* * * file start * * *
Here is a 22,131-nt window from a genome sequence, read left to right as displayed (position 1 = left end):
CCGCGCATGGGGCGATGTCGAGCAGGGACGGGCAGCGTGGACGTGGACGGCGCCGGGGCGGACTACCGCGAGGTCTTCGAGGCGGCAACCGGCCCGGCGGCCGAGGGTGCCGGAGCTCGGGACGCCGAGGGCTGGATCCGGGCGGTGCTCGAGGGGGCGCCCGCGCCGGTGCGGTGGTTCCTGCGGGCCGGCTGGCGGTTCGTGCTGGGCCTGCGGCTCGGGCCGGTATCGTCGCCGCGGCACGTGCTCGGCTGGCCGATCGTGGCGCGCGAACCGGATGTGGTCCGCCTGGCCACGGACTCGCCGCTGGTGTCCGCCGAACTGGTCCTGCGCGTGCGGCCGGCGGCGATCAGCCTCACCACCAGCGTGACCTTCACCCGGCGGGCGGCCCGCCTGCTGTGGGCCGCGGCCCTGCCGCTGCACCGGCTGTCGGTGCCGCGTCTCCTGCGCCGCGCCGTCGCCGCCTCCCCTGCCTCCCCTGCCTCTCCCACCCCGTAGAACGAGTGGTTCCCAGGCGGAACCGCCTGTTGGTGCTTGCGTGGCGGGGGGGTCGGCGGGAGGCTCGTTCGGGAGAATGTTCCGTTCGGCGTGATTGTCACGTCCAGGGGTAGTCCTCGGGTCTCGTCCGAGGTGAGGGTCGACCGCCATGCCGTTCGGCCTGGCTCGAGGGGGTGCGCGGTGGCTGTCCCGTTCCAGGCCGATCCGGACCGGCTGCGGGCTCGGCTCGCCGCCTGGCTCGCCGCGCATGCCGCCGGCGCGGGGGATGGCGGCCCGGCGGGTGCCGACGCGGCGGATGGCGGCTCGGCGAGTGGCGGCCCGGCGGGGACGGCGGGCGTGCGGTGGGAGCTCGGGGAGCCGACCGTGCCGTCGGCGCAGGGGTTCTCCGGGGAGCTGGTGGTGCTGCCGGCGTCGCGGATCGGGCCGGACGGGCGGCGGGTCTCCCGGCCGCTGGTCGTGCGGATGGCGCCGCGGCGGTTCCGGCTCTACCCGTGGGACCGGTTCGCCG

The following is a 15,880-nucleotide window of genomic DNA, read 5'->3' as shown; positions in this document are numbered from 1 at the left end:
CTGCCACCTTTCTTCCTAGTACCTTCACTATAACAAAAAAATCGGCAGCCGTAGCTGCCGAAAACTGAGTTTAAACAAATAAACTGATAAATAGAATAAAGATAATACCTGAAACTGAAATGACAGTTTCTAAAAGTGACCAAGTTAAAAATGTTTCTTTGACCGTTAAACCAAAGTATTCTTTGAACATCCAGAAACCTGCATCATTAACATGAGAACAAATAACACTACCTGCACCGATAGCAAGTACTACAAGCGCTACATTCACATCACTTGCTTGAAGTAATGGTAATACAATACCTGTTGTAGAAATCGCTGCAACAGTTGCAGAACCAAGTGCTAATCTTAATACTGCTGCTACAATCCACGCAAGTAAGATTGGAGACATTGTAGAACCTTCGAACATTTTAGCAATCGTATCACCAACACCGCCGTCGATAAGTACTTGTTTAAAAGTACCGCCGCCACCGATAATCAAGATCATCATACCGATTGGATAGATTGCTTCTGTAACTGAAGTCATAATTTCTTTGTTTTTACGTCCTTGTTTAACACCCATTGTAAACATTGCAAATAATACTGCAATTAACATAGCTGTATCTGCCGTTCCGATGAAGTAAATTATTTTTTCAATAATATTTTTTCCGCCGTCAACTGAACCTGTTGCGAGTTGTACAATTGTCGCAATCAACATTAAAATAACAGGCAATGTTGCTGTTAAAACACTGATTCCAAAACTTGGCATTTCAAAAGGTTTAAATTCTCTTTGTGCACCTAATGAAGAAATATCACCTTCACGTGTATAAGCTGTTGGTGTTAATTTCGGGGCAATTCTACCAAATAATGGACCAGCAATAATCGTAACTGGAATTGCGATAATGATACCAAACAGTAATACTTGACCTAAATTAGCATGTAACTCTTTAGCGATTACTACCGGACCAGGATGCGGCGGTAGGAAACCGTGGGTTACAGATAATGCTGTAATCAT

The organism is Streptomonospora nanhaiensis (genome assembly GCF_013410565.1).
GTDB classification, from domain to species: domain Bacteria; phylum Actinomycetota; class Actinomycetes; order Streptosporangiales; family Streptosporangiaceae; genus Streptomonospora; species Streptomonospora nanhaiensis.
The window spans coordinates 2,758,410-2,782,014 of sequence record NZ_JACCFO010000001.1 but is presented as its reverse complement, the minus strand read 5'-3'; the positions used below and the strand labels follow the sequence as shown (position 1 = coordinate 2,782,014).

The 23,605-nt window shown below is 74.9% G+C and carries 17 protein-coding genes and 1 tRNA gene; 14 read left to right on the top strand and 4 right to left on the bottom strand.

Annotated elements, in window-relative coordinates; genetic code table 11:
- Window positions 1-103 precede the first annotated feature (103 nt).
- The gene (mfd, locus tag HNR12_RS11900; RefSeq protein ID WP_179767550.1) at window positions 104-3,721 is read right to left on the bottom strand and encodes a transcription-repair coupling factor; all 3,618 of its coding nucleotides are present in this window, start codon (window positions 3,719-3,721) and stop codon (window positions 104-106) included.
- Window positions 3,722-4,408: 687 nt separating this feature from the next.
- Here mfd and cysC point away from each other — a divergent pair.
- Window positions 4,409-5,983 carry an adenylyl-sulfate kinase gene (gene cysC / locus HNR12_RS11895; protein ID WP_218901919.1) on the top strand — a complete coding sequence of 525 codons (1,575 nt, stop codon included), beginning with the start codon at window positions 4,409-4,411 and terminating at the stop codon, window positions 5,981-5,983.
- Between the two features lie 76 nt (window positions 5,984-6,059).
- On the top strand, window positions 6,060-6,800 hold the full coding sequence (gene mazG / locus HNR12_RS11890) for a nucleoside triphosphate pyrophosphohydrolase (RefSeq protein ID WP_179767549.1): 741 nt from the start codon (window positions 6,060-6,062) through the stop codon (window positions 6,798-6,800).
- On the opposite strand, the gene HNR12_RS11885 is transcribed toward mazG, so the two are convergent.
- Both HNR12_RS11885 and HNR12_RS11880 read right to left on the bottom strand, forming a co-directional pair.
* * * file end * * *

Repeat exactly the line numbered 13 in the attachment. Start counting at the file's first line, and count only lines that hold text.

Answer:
- Here mfd and cysC point away from each other — a divergent pair.